Chemists create high-quality memory devices using non-toxic liquid metals

An international research team led by University of Alberta chemists has identified a new method of creating high-quality memory devices, called memristors, for electronics using inexpensive and non-toxic liquid metals. 

At the heart of the revolutionary technology are gallium and its alloys. Gallium is a non-toxic and lustrous metal that is better known for its use in soldering. But when paired with a silicon chip, this simple combination of materials results in a powerful memory device capable of stable, accurate information storage.

“It is remarkable that an inexpensive, non-toxic, liquid metal drop of gallium contacted with silicon produces such a high-quality memory device,” said project lead Mahmoud Almadhoun, a PhD candidate in the Faculty of Science. “We can now imagine printing gallium straight onto flexible substrates to make low-cost electronic memory devices at room temperature.” 

“This is a rapidly growing area in the field of flexible hybrid electronics that looks to produce functional electronics, such as radio frequency identification tags to monitor goods, on any substrate using very inexpensive methods.”

Almadhoun noted that one factor that makes the discovery so significant is how easy these devices are to manufacture. Gallium-based liquid metals are flexible and easy to manipulate and then freeze into specific shapes—a much cheaper option than traditional silicon circuits, which must be prepared in high-temperature, vacuum-equipped processing facilities.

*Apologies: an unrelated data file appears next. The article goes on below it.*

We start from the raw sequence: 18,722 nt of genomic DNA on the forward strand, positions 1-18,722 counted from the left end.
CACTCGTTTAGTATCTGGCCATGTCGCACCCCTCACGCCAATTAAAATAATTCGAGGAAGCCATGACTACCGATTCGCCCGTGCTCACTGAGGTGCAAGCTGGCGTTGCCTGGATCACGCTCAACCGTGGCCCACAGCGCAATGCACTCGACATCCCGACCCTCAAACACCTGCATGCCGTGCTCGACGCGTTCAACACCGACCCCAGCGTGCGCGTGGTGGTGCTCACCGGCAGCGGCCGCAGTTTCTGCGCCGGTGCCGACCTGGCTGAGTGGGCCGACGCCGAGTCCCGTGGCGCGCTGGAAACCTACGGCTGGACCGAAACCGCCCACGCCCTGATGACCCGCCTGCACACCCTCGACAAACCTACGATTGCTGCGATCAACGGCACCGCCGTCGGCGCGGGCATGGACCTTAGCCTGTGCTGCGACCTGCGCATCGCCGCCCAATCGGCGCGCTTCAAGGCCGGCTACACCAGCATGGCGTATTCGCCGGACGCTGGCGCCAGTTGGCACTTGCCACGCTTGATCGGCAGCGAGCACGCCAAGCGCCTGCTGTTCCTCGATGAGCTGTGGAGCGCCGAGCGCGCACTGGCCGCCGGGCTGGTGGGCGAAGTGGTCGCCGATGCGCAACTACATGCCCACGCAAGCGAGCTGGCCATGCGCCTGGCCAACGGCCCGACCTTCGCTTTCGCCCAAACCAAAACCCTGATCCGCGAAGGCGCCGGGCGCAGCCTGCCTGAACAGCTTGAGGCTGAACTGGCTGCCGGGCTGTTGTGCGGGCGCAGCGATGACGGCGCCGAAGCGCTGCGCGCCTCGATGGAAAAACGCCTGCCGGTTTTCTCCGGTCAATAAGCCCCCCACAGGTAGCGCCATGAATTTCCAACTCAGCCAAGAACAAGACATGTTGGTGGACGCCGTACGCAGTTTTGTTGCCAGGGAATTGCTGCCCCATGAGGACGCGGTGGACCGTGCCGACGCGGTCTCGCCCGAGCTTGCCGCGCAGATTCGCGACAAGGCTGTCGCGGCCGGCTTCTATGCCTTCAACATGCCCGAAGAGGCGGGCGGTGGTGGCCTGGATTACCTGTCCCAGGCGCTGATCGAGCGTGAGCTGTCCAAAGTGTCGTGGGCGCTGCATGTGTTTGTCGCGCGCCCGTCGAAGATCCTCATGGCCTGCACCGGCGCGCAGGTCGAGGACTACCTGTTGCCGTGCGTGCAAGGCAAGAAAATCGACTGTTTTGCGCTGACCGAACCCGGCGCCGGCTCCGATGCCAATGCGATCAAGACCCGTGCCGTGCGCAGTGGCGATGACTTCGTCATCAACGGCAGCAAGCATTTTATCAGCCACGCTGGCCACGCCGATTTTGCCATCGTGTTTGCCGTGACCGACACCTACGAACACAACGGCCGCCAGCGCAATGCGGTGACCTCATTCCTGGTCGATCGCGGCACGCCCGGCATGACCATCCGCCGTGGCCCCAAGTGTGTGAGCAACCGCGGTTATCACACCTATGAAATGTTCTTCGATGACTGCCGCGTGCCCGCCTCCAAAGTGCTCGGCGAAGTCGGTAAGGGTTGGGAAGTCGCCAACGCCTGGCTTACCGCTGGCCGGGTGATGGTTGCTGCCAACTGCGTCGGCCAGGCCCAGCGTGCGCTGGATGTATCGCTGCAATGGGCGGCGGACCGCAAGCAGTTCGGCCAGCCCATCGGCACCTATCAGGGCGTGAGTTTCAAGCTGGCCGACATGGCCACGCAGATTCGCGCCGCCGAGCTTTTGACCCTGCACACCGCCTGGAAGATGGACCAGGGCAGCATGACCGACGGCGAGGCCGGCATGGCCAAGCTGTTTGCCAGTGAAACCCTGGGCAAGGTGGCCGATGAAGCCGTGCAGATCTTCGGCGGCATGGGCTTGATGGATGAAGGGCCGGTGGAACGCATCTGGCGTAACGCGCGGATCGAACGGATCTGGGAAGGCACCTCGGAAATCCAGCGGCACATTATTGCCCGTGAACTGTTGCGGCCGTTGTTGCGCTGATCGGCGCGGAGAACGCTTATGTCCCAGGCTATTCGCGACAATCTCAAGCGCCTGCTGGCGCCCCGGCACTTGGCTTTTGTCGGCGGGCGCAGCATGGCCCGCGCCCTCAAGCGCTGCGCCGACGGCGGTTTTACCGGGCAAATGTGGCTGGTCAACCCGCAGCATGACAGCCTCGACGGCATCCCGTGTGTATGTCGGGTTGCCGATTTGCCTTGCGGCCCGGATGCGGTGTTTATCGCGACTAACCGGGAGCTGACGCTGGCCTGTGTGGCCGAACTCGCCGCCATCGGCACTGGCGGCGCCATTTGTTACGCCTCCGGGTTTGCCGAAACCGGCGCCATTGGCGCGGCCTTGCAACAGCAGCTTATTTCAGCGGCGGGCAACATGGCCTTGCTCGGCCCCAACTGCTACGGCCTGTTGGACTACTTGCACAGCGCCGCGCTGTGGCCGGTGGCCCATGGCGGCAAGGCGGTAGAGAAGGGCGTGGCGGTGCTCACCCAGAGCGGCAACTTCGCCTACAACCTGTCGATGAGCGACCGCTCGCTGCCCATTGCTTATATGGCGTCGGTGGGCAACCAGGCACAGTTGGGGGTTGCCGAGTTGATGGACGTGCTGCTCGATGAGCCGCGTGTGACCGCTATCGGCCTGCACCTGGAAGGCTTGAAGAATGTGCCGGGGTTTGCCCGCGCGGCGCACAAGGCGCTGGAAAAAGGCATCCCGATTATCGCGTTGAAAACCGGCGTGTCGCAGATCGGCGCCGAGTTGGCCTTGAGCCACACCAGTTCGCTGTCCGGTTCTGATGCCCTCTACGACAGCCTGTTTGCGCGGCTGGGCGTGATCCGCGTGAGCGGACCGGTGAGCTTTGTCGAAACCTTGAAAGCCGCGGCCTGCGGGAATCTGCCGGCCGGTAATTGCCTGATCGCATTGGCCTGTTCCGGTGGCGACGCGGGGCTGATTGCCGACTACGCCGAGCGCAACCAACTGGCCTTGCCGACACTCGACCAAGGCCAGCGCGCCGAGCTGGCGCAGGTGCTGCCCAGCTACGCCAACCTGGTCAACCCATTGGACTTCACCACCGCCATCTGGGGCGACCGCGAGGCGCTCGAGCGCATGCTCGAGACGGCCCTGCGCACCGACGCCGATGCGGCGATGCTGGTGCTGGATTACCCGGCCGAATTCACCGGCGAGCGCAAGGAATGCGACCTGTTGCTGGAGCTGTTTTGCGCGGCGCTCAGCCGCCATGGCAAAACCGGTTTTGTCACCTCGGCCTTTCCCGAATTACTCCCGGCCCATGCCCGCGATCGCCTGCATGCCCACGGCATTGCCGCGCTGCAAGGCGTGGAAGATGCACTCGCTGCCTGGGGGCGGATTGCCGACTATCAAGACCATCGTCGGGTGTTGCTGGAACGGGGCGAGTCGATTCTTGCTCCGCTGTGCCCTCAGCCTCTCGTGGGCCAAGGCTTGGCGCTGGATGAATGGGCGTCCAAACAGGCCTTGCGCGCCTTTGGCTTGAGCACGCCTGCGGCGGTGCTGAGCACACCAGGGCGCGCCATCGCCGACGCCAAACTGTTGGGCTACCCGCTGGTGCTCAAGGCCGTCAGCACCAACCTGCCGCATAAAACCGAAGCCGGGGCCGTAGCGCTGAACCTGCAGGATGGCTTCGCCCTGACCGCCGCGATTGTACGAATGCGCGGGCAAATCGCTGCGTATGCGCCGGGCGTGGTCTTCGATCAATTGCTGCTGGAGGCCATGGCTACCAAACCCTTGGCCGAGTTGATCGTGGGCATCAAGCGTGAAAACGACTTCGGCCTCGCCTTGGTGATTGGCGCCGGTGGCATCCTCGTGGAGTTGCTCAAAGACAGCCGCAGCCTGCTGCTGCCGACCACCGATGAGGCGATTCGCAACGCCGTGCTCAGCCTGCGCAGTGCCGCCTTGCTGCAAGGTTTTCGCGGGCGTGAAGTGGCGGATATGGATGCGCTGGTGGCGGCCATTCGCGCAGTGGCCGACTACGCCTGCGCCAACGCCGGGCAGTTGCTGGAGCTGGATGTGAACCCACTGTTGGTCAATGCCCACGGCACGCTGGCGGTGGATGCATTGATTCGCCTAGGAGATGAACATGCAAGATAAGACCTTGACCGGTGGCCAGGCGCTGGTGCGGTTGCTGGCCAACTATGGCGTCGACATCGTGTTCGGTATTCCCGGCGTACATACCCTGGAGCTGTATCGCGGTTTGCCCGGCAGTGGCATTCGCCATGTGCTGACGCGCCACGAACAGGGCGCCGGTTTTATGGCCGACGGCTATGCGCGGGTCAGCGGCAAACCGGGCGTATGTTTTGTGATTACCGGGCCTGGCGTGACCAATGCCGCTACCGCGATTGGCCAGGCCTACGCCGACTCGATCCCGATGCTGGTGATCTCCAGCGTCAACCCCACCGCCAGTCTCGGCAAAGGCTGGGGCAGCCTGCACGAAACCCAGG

“This is a rapidly growing area in the field of flexible hybrid electronics that looks to produce functional electronics, such as radio frequency identification tags to monitor goods, on any substrate using very inexpensive methods,” he added. 

“Mahmoud has spent three years of detailed mechanistic study to understand how these simple devices work so well,” said Almadhoun’s supervisor Jillian Buriak, professor in the Department of Chemistry and Canada Research Chair in Nanomaterials for Energy. 

“What made it so challenging to study is that the on-and-off switching of these memory elements takes place smack dab at the interface between the silicon and the gallium—that interface is only 10 to 20 atoms thick. Literally thousands of experiments with slight differences in conditions enabled Mahmoud to determine that the reversible formation of tiny, nano-scale filaments of liquid metal is key to forming these memristor elements.”

Almadhoun is a student in the Alberta/Technical University of Munich International Graduate School for Hybrid Functional Materials (ATUMS),a graduate program funded in part by NSERC’s Collaborative Research and Training Experience and designed to train the next generation of nanotech experts to be industry-ready upon graduation. 

The work was conducted in collaboration with Maximilian Speckbacher from the Technical University of Munich and Marc Tornow from the Technical University of Munich, Ludwig-Maximilians-University and the Fraunhofer Research Institution for Microsystems and Solid State Technologies.

The study, “Bipolar Resistive Switching in Junctions of Gallium Oxide and p‐type Silicon,” was published in Nano Letters. 

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